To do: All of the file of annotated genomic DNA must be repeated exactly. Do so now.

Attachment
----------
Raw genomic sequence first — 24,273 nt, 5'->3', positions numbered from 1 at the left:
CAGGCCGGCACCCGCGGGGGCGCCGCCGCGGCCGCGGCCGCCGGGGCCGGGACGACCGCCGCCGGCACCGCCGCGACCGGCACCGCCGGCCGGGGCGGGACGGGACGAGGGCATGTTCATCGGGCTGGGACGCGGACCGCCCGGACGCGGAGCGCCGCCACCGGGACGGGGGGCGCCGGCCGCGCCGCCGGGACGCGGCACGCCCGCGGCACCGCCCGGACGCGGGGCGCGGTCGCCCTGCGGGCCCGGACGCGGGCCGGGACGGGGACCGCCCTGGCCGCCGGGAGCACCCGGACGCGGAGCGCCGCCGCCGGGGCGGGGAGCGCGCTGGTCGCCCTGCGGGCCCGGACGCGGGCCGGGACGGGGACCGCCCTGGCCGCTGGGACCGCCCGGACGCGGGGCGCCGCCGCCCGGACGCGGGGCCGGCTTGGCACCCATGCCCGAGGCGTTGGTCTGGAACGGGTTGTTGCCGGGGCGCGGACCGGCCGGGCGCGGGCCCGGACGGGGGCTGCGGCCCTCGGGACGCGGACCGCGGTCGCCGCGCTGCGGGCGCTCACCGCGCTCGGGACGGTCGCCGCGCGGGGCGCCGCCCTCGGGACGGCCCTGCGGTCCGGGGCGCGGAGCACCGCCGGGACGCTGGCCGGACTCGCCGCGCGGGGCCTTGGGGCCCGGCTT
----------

Raw genomic sequence first — 24,273 nt, 5'->3', positions numbered from 1 at the left:
CAGGCCGGCACCCGCGGGGGCGCCGCCGCGGCCGCGGCCGCCGGGGCCGGGACGACCGCCGCCGGCACCGCCGCGACCGGCACCGCCGGCCGGGGCGGGACGGGACGAGGGCATGTTCATCGGGCTGGGACGCGGACCGCCCGGACGCGGAGCGCCGCCACCGGGACGGGGGGCGCCGGCCGCGCCGCCGGGACGCGGCACGCCCGCGGCACCGCCCGGACGCGGGGCGCGGTCGCCCTGCGGGCCCGGACGCGGGCCGGGACGGGGACCGCCCTGGCCGCCGGGAGCACCCGGACGCGGAGCGCCGCCGCCGGGGCGGGGAGCGCGCTGGTCGCCCTGCGGGCCCGGACGCGGGCCGGGACGGGGACCGCCCTGGCCGCTGGGACCGCCCGGACGCGGGGCGCCGCCGCCCGGACGCGGGGCCGGCTTGGCACCCATGCCCGAGGCGTTGGTCTGGAACGGGTTGTTGCCGGGGCGCGGACCGGCCGGGCGCGGGCCCGGACGGGGGCTGCGGCCCTCGGGACGCGGACCGCGGTCGCCGCGCTGCGGGCGCTCACCGCGCTCGGGACGGTCGCCGCGCGGGGCGCCGCCCTCGGGACGGCCCTGCGGTCCGGGGCGCGGAGCACCGCCGGGACGCTGGCCGGACTCGCCGCGCGGGGCCTTGGGGCCCGGCTT